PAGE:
Biogeography and evolutionary history of our unique Australian animals

Sally Potter

Yellow-footed rock-wallaby (Petrogale xanthopus)

Australia has unique biodiversity and amazing natural systems with which to test mechanisms driving diversification and speciation.

Dr Sally Potter is aiming to improve our understanding of the biogeographic and evolutionary history of a range of animal species across the Australian landscape. This work will ultimately lead to improved conservation and management of Australia's rich and unique diversity.

Sally uses a range of molecular techniques to understand the evolutionary patterns and processes that have shaped Australia's biodiversity:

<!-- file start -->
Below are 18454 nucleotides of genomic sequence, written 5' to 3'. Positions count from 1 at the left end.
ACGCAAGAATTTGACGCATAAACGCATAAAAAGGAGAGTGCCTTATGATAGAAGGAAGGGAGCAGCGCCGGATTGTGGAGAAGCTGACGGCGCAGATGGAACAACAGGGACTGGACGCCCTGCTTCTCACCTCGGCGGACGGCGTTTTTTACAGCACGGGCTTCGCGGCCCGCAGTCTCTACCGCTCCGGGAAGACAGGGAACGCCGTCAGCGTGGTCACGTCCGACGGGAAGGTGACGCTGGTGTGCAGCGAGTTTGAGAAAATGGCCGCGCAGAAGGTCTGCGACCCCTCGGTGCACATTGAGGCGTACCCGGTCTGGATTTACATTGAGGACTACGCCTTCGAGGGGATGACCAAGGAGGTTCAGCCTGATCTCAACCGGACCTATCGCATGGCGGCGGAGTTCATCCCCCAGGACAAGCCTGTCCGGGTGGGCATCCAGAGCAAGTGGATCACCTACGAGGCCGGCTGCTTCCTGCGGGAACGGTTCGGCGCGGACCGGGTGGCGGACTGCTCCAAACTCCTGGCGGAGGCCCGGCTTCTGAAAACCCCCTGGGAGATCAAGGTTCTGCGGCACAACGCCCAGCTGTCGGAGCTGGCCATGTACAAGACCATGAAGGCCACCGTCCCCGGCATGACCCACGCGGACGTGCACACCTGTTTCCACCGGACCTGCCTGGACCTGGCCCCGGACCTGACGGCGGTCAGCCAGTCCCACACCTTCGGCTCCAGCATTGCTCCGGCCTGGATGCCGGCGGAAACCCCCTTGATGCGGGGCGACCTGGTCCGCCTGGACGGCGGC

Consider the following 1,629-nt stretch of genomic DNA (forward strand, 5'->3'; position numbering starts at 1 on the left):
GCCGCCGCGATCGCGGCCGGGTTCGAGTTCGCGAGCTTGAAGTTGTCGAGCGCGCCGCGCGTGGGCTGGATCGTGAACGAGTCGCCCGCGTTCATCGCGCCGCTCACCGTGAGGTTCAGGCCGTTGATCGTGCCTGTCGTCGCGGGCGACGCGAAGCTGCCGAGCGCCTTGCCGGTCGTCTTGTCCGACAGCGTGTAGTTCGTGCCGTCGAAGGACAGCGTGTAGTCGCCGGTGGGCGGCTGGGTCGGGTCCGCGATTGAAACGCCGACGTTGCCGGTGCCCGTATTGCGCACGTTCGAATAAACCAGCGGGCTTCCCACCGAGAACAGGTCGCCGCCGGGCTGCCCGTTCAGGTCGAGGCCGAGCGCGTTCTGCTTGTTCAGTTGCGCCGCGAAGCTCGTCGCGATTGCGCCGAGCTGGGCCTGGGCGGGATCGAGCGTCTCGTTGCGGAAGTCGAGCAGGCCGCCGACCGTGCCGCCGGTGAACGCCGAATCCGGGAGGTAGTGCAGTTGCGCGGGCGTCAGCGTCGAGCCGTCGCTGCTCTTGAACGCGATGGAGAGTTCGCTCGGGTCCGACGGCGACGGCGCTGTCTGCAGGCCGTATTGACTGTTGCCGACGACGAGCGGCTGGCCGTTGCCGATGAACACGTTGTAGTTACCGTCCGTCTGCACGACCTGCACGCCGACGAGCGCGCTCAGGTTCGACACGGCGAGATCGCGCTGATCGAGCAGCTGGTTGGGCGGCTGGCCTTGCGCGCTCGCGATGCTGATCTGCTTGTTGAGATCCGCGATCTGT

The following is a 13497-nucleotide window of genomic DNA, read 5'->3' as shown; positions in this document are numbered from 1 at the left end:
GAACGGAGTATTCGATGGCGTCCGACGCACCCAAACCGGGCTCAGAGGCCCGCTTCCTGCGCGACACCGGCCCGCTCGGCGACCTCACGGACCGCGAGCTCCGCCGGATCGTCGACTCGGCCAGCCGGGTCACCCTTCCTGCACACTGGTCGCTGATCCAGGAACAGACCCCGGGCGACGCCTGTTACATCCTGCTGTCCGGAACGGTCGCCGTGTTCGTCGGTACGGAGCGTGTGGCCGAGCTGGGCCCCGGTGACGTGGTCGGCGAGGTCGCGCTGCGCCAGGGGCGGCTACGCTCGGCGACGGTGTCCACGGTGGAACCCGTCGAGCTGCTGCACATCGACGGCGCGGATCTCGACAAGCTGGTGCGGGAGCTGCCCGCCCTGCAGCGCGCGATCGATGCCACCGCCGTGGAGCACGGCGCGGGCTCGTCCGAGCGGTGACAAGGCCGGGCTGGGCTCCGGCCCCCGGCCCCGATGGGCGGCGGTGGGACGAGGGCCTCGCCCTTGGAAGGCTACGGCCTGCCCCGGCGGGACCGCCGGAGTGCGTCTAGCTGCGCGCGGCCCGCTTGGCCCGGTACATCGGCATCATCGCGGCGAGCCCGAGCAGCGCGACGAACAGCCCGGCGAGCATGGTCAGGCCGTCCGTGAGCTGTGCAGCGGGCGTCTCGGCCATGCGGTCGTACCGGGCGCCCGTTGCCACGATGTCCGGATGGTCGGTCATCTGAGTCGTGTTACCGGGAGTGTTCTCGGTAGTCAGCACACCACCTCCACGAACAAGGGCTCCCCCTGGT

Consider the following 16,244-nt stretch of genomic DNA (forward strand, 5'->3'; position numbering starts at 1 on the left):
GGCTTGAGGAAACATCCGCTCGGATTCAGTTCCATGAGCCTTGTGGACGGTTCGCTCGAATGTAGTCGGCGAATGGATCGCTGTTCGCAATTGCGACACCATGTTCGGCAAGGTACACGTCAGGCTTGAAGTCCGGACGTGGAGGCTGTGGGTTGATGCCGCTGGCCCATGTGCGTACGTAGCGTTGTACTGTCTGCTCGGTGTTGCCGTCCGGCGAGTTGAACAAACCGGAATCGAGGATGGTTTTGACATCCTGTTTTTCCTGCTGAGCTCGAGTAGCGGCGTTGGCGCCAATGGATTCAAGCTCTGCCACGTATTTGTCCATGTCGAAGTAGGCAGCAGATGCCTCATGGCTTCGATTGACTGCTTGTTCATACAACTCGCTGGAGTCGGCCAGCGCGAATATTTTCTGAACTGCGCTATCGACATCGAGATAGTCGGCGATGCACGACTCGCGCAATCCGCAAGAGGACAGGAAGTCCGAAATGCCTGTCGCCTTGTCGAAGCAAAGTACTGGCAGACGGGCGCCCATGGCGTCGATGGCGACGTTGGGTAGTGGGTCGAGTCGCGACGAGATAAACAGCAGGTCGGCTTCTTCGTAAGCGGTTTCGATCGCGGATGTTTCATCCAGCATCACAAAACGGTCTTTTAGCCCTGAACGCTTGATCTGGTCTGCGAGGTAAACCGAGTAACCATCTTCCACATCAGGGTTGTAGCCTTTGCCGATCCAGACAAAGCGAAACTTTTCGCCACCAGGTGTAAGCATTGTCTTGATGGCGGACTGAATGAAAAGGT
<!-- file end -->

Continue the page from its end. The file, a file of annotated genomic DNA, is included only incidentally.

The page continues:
• in-solution exon capture methods
  • mitochondrial and nuclear sanger sequencing
  • microsatellite genotyping
  • non-invasive sampling methods

Currently Sally is a researcher in the Moritz Lab at ANU, where she using genomic approaches to understand the phylogenetic relationships and demographic history of four species of Carlia (rainbow) skink lizards across northern Australia. 

Sally is also collaborating with other CBA members and Australian Museum staff to conduct and test genomic in-solution exon capture methods on rock-wallaby museum skins from CSIRO Australian National Wildlife Collection.

These methods will assist in getting data for projects such as ongoing research on northern Australian rock-wallabies to determine the conservation status and current taxonomy within the brachyotis species complex (including the monjon and nabarlek) and involves broader collaborations with the Western Australian Museum, World Wildlife Fund, Australian Museum and Australian Wildlife Conservancy.

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Updated:  25 September 2017/Responsible Officer:  Director/Page Contact:  Coordinator